My favorite task at the museum however, was to be a part of the educational outreach programs. Last June I had the opportunity to speak with visitors about archaeology during the Carnegie’s “After Dark Program,” a monthly series where guests can come to the museum in the evening to explore, eat, drink, and hear lectures on various subjects. Another one of my favorite programs at the museum is “Artifact Identification Day.” This event gives visitors the opportunity to bring in their heirlooms and artifacts to have them identified by staff. It is always amazing, and sometimes humorous (see photo of me holding a Lodoicea) to help identify the items that people bring.

Holding a Lodoicea, or sea coconut, during Artifact I.D. Day. Lodoicea is the largest seed in the world! (And yes, it does look like a butt)


I have often thought of the Carnegie as being a museum of a museum. The Carnegie began acquiring artifacts and creating exhibits over a hundred years ago, and many of those early exhibits and artifacts are still on display. Working and volunteering at the museum gave me the opportunity to be a part of the team of people who were helping to conserve and protect these cherished items for future generations. To me, protecting artifacts and archaeological sites begins by showing people why they should care about them. For this reason, programs and institutions that promote stewardship of the past are incredibly important. History is made up of millions of stories. One of those stories is bound to pique the interest of someone! I’m very thankful for my time at the Carnegie, and I look forward to many more years of learning and visiting!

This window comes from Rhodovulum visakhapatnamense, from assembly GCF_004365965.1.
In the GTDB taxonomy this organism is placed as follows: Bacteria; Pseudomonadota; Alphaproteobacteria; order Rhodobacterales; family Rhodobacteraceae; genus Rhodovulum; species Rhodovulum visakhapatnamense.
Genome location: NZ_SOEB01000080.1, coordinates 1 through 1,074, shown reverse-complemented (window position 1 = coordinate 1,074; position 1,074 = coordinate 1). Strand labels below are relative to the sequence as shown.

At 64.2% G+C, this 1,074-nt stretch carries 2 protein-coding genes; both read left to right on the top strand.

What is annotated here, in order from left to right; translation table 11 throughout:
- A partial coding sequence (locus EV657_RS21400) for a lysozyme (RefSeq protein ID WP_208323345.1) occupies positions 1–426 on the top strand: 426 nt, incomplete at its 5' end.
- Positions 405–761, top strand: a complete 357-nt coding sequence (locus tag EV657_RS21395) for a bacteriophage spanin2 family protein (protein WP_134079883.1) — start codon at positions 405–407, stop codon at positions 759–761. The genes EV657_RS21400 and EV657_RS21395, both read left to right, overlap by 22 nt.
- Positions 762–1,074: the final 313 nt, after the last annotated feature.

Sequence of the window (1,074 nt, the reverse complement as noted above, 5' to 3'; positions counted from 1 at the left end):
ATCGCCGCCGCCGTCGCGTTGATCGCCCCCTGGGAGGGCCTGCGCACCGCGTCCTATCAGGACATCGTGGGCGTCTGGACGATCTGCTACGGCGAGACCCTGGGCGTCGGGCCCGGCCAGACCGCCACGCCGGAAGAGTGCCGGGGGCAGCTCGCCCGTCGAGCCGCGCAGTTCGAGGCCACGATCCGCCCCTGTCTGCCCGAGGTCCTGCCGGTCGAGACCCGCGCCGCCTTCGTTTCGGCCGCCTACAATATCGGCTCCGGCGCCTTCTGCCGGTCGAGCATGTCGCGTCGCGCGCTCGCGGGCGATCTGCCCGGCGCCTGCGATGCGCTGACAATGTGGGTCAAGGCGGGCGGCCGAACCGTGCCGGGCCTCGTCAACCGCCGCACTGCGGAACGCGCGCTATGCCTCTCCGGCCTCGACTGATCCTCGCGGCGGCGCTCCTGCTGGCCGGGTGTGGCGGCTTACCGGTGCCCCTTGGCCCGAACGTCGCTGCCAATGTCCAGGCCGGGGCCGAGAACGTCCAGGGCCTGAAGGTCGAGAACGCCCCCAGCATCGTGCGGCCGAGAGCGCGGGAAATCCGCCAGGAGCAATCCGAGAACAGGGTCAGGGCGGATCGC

Photo of “Early Hall of Architecture” from:


“Me Too”: Taking a Stance Against Work-Place Harassment in Archaeology

By: Genevieve Everett